Of course it would be reasonable to argue that a love of Shakespeare has a place beside his admiration for J in the mind of Harold Bloom. The present book can then be called an installment of autobiography, a description that could be supported by the author’s accounts in the book of his conversations with Gershom Scholem or with the learned biblical faculty at Yale, and of his stealing downstairs to his kitchen in the middle of the night, brooding and reading there, and always seeking more knowledge of what he regards as unknowable. His book is the autobiography of a scholar—eccentric certainly, fearfully industrious, and, in the end, sad. Fundamentally it is a complaint on behalf of the entire Jewish people:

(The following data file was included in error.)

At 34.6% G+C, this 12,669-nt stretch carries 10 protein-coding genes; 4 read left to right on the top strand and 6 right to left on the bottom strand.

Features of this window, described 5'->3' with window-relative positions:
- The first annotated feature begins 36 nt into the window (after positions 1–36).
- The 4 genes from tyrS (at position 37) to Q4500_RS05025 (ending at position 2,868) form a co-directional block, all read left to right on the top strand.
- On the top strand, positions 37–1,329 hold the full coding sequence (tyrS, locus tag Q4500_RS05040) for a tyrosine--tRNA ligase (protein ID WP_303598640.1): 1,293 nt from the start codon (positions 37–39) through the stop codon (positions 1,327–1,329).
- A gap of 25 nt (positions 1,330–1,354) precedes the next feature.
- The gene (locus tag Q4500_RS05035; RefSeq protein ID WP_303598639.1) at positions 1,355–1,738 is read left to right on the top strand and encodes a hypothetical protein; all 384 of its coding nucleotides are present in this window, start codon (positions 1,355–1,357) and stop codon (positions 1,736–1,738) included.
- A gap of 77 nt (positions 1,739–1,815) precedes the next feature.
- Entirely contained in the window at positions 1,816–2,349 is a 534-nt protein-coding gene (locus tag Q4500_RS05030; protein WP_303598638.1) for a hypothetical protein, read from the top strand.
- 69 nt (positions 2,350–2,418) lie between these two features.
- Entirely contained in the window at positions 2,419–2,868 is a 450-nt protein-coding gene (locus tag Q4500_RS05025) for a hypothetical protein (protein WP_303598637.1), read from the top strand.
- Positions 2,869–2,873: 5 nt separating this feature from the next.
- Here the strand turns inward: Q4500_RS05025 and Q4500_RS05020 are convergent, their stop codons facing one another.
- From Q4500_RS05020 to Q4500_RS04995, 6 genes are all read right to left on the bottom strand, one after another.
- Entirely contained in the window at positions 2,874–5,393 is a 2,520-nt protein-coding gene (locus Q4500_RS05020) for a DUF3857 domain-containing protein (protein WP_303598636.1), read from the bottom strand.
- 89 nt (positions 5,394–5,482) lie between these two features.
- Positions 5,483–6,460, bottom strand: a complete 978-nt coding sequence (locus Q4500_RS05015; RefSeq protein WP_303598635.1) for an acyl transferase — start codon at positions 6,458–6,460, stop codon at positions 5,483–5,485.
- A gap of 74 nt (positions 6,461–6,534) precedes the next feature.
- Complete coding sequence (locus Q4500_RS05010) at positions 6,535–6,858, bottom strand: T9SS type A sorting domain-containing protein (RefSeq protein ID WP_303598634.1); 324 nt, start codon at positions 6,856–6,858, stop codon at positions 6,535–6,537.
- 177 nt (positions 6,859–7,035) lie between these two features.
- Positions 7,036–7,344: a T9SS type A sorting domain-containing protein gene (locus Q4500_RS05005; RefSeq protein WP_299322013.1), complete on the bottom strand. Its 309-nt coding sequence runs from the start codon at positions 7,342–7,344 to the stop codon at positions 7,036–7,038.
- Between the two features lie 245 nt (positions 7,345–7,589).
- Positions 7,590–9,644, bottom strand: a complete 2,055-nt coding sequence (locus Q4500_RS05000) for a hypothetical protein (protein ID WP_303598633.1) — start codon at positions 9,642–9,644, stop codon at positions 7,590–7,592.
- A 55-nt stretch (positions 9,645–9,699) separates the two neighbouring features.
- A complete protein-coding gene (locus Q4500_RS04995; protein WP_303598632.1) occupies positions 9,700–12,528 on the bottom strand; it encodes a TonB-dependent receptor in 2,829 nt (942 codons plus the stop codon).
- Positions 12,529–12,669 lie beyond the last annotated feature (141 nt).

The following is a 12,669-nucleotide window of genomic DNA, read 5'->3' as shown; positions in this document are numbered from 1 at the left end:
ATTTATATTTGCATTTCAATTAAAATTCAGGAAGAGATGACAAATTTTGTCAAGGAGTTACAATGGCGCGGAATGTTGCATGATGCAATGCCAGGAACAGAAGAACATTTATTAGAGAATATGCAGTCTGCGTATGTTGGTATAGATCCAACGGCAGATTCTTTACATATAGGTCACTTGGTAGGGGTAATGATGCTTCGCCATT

The prophetic litany throughout the Tanakh is that the Jewish people have betrayed their Covenant with Yahweh. Not once are we told the other and more awful truth: God’s destruction of his covenanted people.

The last pages of Jesus and Yahweh develop this grim idea. Bloom commends the insights of the Rabbi Nahman of Bratslav into the “tormented psychology of God.” Reading him, says Bloom,

I feel frequently I am inside one of Robert Browning’s dramatic monologues, say Childe Roland to the Dark Tower Came. For Nahman also, the quest moves through all things deformed and broken, until unaware you come upon the place. After a lifetime training for the sight, you confront a void, from which the object of your quest has departed.

God has withdrawn—perhaps, as a glum little joke suggests, after one zimzum too many. And now “the old King is in perpetual suspension, deserting his Chosen as the worlds go on ruining.”